When I was growing up, I had goals. Plans. Ideas. I had a road map for my life. I had expectations of what my life would look like, including my husband and children. In my dream, I pictured my husband and I living in a white colonial with bright shutters and door. We would have a large sunny yellow living room that looked out onto a beautiful cottage garden. I pictured us sitting on matching sofas with our coffee cups, listening to music; all while reading the Sunday paper. I have no idea where my children were in this dream; but I had them! That was my idea of domestic bliss as seen in my 12 year old mind. I could create my own stability, calm and security. When I thought of this dream; I always smiled, because I felt loved and cherished.
Children of divorce never feel settled; we are always on the move, sharing time with all the individuals we love. The dream became more of a mantra after losing both my father and stepfather at 15. I never for a second thought I wouldn't go to college. I had to; I had to support myself. I worried about losing my husband, so the dream became a mantra. He couldn't smoke, not be a heavy drinker or do drugs. Smoking killed the two men I loved. In my eyes drugs and booze just increased the chances for mortality. I would make THIS yellow living room world. It would be mine. It would be my reality. As I look back on my 23 years of marriage; Jeffrey and I have created that life. I have stability. I have calm and security. I'm deliciously happy, in my soul, in my heart and most of all in my head.
I need that world. Jeffrey and I have had some dark times in our early marriage, 22 is young to jump into marriage without tools. I didn't grow up with good marriage models, so I had to teach myself, I learned on the job how to be married. God Bless Jeff, he just needed to learn I was beautifully high maintenance, that isn't a criticism; it's just truth. I needed to talk all the time; about everything, and he just needed to put his arm around me, love me, and tell me it was going to be fine.
I needed to learn that Jeff was exactly what he appeared; a good, honest, trustworthy man. That he loved me and I was good-enough to be loved. Jeff also had to learn to negotiate and to communicate. But, what kept us together was the yellow living room; we both really wanted the same things. We wanted that safe place where we were loved and that we both were all in, not kind of in; but all in.
We learned as a couple what our currency was; what was our truth, what were our deal breakers as a couple and where was the wiggle room. We also created our own tool box as a couple, the short hand that worked for us to make our life work in the ups and downs of the journey. We are very honest and direct, but we do it with humor and love. Our toolbox is the same as the one I have shared with you and it's why we are resilient.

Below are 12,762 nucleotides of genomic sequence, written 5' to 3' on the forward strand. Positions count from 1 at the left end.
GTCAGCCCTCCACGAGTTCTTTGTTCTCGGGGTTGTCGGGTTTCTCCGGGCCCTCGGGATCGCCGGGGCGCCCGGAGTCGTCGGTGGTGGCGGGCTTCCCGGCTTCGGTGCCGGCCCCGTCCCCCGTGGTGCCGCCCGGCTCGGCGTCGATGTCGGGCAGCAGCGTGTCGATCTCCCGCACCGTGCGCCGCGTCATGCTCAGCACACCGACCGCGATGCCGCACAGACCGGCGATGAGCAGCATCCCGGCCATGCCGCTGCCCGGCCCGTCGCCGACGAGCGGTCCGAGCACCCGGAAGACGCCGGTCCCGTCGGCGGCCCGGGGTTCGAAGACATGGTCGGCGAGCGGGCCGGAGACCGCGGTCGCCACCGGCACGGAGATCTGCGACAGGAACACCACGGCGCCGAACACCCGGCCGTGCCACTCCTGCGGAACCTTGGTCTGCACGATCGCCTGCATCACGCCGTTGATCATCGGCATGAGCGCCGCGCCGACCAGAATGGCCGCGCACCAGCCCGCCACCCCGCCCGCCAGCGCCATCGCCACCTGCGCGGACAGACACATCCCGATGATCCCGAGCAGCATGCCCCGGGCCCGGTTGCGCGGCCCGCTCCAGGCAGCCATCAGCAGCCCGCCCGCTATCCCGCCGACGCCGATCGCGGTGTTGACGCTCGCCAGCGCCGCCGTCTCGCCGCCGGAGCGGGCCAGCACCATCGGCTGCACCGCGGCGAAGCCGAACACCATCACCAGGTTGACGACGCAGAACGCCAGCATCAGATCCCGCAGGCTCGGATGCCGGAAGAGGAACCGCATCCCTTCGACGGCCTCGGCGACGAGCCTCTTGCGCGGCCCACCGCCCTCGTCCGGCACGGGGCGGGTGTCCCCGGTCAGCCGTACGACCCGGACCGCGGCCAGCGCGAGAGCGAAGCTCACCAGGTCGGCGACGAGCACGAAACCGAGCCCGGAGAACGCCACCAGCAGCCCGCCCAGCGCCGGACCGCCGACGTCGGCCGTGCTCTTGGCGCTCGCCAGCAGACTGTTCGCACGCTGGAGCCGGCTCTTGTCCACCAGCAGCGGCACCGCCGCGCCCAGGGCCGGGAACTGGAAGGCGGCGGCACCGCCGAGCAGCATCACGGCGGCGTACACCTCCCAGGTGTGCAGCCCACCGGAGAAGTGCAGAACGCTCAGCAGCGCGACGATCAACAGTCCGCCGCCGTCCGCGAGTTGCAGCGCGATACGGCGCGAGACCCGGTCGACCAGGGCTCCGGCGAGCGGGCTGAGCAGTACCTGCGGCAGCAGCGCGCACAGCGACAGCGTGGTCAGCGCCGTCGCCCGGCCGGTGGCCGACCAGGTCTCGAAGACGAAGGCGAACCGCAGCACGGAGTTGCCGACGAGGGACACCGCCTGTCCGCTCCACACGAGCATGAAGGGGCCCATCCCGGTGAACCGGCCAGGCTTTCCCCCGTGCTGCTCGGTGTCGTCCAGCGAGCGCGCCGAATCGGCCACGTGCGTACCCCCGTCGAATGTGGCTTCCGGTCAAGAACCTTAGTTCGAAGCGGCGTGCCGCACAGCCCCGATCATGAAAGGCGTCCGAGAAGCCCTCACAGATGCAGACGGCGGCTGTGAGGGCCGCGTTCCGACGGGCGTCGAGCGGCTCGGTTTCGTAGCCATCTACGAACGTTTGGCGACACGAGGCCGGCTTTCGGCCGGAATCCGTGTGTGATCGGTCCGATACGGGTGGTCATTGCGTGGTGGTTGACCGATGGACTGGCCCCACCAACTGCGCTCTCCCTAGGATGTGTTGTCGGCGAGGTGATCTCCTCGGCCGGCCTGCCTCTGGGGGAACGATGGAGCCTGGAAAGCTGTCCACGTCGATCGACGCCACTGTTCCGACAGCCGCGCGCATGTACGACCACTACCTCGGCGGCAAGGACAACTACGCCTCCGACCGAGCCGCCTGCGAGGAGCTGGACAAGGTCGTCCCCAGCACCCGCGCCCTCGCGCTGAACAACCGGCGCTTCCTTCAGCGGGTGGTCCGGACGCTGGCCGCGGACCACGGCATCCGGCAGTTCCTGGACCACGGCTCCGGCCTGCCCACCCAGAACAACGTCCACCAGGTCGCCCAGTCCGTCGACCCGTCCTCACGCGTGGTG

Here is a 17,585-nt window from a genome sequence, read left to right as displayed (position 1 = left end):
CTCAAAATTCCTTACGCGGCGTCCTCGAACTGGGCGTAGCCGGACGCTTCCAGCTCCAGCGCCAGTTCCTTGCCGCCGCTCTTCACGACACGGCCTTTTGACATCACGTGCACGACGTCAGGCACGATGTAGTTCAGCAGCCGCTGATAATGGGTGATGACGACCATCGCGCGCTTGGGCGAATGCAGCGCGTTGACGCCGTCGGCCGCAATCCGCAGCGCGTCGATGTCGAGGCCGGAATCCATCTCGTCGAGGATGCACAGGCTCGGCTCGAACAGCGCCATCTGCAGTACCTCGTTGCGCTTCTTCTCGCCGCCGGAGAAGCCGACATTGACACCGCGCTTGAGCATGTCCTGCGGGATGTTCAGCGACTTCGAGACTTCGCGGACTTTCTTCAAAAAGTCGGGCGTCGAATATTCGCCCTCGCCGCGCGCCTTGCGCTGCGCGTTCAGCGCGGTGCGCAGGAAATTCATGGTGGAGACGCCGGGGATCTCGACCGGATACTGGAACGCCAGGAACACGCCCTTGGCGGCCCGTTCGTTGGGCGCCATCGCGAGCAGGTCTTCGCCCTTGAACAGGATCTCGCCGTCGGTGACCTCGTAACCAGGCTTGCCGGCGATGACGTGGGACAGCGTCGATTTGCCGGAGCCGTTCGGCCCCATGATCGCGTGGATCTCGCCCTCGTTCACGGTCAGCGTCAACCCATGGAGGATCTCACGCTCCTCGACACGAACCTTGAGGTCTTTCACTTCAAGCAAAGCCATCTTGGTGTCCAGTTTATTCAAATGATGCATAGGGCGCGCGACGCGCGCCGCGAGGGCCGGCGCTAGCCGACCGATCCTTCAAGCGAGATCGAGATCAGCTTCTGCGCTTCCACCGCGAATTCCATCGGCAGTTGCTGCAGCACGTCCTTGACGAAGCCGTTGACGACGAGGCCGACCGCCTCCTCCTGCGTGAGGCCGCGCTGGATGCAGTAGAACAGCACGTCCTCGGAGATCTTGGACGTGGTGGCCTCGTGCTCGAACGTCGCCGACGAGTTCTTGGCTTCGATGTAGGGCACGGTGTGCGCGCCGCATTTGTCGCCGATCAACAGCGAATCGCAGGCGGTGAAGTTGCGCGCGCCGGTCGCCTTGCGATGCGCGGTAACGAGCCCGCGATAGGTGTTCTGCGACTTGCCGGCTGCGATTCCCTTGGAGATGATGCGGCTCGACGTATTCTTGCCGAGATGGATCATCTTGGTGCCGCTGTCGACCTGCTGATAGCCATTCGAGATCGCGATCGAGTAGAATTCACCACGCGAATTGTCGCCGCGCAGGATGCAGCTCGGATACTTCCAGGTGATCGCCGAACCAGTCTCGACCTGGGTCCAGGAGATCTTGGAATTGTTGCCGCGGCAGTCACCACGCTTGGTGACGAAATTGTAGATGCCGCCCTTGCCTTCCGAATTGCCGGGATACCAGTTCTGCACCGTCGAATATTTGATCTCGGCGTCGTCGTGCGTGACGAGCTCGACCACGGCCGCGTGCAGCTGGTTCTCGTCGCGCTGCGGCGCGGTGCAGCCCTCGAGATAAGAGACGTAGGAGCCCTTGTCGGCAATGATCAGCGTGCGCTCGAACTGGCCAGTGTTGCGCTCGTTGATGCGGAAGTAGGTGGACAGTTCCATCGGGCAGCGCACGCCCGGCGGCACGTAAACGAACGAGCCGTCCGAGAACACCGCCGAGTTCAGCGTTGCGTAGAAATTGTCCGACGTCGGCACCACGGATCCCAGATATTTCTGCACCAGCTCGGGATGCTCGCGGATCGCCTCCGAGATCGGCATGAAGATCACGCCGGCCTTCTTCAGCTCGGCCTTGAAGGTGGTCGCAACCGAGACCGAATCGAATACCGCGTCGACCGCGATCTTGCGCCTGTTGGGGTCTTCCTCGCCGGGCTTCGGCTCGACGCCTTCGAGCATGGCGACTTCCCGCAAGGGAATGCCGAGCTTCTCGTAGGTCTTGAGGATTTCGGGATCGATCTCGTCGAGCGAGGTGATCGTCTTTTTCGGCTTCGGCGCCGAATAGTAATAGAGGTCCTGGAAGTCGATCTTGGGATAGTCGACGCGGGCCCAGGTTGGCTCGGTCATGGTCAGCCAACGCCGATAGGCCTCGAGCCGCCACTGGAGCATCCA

Resilience is the superpower that helps you through the tough times. We are hinged on faith and one another. Everything else is a bi-product of that. God and Jeff are always at the table with me, then it's the Beauties, then it's everyone else. When we work, it all works. For me there is nothing without them. That is how I remain resilient, I focus on that image, that feeling of the yellow living room and the visual of sitting with Jeff and the Divine having a meal talking it all through, laughing and sharing the breaking of bread.
That image and concept is how I stay strong on the Pilgrimage. I use the tools that we have spent Lent honing, shaping and sharpening. When you learn to treat the stupid shit that happens in your life as irritants, and foolishness as obstacles to your happiness you learn how to pivot, to knock down and get around them. That is how you keep your eye on what truly matters...
For me that is enjoying the exquisite everyday moments with my Beauties. This week included a fantastic family meal at the Beauties' favorite white table cloth restaurant on the beach. Also included some moments during Holy Week when I wanted to flick my Beauties for not getting-it during Stations of the Cross. But, more often than not, we had delightful and touching faith filled moments during Holy Thursday, Good Friday and the Easter Vigil. We had our first ever lovely California Easter Dinner with Jeffrey's parents, a backyard Bocce tournament with Norah and her "Poppie" (which is her grandad), we dyed eggs, made some ridiculous good cupcakes, we stayed up too late, got up too early. But even with Norah getting yet another nasty cold, and my pain being excruciating, Ian having a seasonal allergy attack, we had much more joy than sadness.
So that is where I will leave this series of posts on Resilience...
You CAN become more resilient.
It takes effort, practice using the tools and the willingness to never surrender.
But, the more you do, the stronger you get, until it's your super power too!
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Photo Credit: Mr. PilgrimageGal